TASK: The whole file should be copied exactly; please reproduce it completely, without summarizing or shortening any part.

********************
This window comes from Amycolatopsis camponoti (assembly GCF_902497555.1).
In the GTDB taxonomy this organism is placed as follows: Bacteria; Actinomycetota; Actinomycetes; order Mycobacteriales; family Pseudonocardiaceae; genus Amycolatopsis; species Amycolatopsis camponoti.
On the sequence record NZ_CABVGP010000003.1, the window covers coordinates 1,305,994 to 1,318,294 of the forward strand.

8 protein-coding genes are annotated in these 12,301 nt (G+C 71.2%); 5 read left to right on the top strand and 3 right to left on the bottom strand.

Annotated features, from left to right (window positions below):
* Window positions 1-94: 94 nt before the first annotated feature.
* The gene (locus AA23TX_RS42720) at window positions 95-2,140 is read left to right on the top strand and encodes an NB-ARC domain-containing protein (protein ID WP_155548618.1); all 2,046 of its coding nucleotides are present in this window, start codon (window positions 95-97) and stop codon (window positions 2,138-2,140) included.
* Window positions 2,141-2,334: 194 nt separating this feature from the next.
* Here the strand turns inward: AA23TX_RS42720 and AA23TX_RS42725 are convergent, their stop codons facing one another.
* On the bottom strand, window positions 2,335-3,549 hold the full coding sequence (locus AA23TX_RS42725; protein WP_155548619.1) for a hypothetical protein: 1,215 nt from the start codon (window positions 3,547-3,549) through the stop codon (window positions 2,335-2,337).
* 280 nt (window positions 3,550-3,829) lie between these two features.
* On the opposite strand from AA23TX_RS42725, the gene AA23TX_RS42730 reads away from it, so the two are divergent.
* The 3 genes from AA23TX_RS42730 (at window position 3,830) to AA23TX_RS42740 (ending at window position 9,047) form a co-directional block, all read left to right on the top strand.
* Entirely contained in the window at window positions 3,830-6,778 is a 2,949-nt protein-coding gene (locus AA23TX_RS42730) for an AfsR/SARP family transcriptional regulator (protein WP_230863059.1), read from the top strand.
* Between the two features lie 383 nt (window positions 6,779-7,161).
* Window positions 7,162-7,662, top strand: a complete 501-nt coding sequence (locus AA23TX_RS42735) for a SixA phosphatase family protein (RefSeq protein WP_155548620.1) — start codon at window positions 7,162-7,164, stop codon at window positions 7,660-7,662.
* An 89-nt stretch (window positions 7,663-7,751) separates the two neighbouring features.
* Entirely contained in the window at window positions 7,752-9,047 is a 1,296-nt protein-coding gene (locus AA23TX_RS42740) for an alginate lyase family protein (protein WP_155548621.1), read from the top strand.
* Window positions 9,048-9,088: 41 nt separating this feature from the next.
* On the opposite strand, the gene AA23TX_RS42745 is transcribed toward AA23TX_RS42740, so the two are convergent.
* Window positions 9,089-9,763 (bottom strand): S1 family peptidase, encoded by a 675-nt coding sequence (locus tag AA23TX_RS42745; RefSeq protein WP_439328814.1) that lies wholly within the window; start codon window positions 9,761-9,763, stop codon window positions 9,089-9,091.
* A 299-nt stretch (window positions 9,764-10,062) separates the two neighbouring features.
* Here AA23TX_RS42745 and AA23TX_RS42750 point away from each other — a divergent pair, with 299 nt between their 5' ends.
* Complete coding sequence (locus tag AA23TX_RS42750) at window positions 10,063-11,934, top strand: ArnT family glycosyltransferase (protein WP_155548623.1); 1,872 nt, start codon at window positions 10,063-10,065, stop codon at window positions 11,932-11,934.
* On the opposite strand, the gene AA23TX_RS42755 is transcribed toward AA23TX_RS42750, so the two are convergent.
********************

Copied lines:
This window comes from Amycolatopsis camponoti (assembly GCF_902497555.1).
In the GTDB taxonomy this organism is placed as follows: Bacteria; Actinomycetota; Actinomycetes; order Mycobacteriales; family Pseudonocardiaceae; genus Amycolatopsis; species Amycolatopsis camponoti.
On the sequence record NZ_CABVGP010000003.1, the window covers coordinates 1,305,994 to 1,318,294 of the forward strand.

8 protein-coding genes are annotated in these 12,301 nt (G+C 71.2%); 5 read left to right on the top strand and 3 right to left on the bottom strand.

Annotated features, from left to right (window positions below):
* Window positions 1-94: 94 nt before the first annotated feature.
* The gene (locus AA23TX_RS42720) at window positions 95-2,140 is read left to right on the top strand and encodes an NB-ARC domain-containing protein (protein ID WP_155548618.1); all 2,046 of its coding nucleotides are present in this window, start codon (window positions 95-97) and stop codon (window positions 2,138-2,140) included.
* Window positions 2,141-2,334: 194 nt separating this feature from the next.
* Here the strand turns inward: AA23TX_RS42720 and AA23TX_RS42725 are convergent, their stop codons facing one another.
* On the bottom strand, window positions 2,335-3,549 hold the full coding sequence (locus AA23TX_RS42725; protein WP_155548619.1) for a hypothetical protein: 1,215 nt from the start codon (window positions 3,547-3,549) through the stop codon (window positions 2,335-2,337).
* 280 nt (window positions 3,550-3,829) lie between these two features.
* On the opposite strand from AA23TX_RS42725, the gene AA23TX_RS42730 reads away from it, so the two are divergent.
* The 3 genes from AA23TX_RS42730 (at window position 3,830) to AA23TX_RS42740 (ending at window position 9,047) form a co-directional block, all read left to right on the top strand.
* Entirely contained in the window at window positions 3,830-6,778 is a 2,949-nt protein-coding gene (locus AA23TX_RS42730) for an AfsR/SARP family transcriptional regulator (protein WP_230863059.1), read from the top strand.
* Between the two features lie 383 nt (window positions 6,779-7,161).
* Window positions 7,162-7,662, top strand: a complete 501-nt coding sequence (locus AA23TX_RS42735) for a SixA phosphatase family protein (RefSeq protein WP_155548620.1) — start codon at window positions 7,162-7,164, stop codon at window positions 7,660-7,662.
* An 89-nt stretch (window positions 7,663-7,751) separates the two neighbouring features.
* Entirely contained in the window at window positions 7,752-9,047 is a 1,296-nt protein-coding gene (locus AA23TX_RS42740) for an alginate lyase family protein (protein WP_155548621.1), read from the top strand.
* Window positions 9,048-9,088: 41 nt separating this feature from the next.
* On the opposite strand, the gene AA23TX_RS42745 is transcribed toward AA23TX_RS42740, so the two are convergent.
* Window positions 9,089-9,763 (bottom strand): S1 family peptidase, encoded by a 675-nt coding sequence (locus tag AA23TX_RS42745; RefSeq protein WP_439328814.1) that lies wholly within the window; start codon window positions 9,761-9,763, stop codon window positions 9,089-9,091.
* A 299-nt stretch (window positions 9,764-10,062) separates the two neighbouring features.
* Here AA23TX_RS42745 and AA23TX_RS42750 point away from each other — a divergent pair, with 299 nt between their 5' ends.
* Complete coding sequence (locus tag AA23TX_RS42750) at window positions 10,063-11,934, top strand: ArnT family glycosyltransferase (protein WP_155548623.1); 1,872 nt, start codon at window positions 10,063-10,065, stop codon at window positions 11,932-11,934.
* On the opposite strand, the gene AA23TX_RS42755 is transcribed toward AA23TX_RS42750, so the two are convergent.